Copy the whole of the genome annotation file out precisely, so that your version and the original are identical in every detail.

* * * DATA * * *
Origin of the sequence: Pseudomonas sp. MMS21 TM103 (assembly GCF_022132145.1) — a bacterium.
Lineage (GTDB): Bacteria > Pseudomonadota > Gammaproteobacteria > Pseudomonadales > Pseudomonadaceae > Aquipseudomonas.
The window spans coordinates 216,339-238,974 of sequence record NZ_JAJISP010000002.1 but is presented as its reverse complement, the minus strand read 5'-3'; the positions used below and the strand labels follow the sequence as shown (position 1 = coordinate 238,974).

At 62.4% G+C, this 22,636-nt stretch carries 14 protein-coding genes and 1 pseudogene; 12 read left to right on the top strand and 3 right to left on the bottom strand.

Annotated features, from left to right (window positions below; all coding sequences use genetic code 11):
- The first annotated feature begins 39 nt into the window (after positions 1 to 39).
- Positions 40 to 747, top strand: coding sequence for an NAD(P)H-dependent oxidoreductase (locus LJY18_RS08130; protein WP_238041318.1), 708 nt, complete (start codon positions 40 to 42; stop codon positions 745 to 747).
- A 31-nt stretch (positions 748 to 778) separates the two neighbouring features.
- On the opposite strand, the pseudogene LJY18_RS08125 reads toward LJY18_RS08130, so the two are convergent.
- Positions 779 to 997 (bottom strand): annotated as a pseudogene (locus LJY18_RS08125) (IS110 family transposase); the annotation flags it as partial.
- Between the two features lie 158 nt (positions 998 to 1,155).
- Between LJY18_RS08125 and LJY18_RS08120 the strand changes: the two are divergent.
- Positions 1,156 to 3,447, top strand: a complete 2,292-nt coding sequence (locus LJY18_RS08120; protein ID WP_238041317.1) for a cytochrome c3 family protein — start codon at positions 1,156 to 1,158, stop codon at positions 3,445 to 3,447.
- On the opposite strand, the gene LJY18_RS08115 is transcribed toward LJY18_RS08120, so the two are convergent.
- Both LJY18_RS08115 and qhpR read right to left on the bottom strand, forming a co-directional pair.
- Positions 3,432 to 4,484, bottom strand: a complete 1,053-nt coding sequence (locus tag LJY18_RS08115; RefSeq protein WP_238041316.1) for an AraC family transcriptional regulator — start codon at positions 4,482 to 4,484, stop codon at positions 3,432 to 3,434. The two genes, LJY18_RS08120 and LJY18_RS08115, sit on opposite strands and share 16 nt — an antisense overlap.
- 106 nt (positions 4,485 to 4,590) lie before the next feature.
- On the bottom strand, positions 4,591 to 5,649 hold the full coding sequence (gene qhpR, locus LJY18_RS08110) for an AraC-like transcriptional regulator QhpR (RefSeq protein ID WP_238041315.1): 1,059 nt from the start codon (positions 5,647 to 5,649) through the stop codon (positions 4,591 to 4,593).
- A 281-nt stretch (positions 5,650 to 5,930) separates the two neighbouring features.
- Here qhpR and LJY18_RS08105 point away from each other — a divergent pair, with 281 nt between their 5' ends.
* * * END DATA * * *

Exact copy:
Origin of the sequence: Pseudomonas sp. MMS21 TM103 (assembly GCF_022132145.1) — a bacterium.
Lineage (GTDB): Bacteria > Pseudomonadota > Gammaproteobacteria > Pseudomonadales > Pseudomonadaceae > Aquipseudomonas.
The window spans coordinates 216,339-238,974 of sequence record NZ_JAJISP010000002.1 but is presented as its reverse complement, the minus strand read 5'-3'; the positions used below and the strand labels follow the sequence as shown (position 1 = coordinate 238,974).

At 62.4% G+C, this 22,636-nt stretch carries 14 protein-coding genes and 1 pseudogene; 12 read left to right on the top strand and 3 right to left on the bottom strand.

Annotated features, from left to right (window positions below; all coding sequences use genetic code 11):
- The first annotated feature begins 39 nt into the window (after positions 1 to 39).
- Positions 40 to 747, top strand: coding sequence for an NAD(P)H-dependent oxidoreductase (locus LJY18_RS08130; protein WP_238041318.1), 708 nt, complete (start codon positions 40 to 42; stop codon positions 745 to 747).
- A 31-nt stretch (positions 748 to 778) separates the two neighbouring features.
- On the opposite strand, the pseudogene LJY18_RS08125 reads toward LJY18_RS08130, so the two are convergent.
- Positions 779 to 997 (bottom strand): annotated as a pseudogene (locus LJY18_RS08125) (IS110 family transposase); the annotation flags it as partial.
- Between the two features lie 158 nt (positions 998 to 1,155).
- Between LJY18_RS08125 and LJY18_RS08120 the strand changes: the two are divergent.
- Positions 1,156 to 3,447, top strand: a complete 2,292-nt coding sequence (locus LJY18_RS08120; protein ID WP_238041317.1) for a cytochrome c3 family protein — start codon at positions 1,156 to 1,158, stop codon at positions 3,445 to 3,447.
- On the opposite strand, the gene LJY18_RS08115 is transcribed toward LJY18_RS08120, so the two are convergent.
- Both LJY18_RS08115 and qhpR read right to left on the bottom strand, forming a co-directional pair.
- Positions 3,432 to 4,484, bottom strand: a complete 1,053-nt coding sequence (locus tag LJY18_RS08115; RefSeq protein WP_238041316.1) for an AraC family transcriptional regulator — start codon at positions 4,482 to 4,484, stop codon at positions 3,432 to 3,434. The two genes, LJY18_RS08120 and LJY18_RS08115, sit on opposite strands and share 16 nt — an antisense overlap.
- 106 nt (positions 4,485 to 4,590) lie before the next feature.
- On the bottom strand, positions 4,591 to 5,649 hold the full coding sequence (gene qhpR, locus LJY18_RS08110) for an AraC-like transcriptional regulator QhpR (RefSeq protein ID WP_238041315.1): 1,059 nt from the start codon (positions 5,647 to 5,649) through the stop codon (positions 4,591 to 4,593).
- A 281-nt stretch (positions 5,650 to 5,930) separates the two neighbouring features.
- Here qhpR and LJY18_RS08105 point away from each other — a divergent pair, with 281 nt between their 5' ends.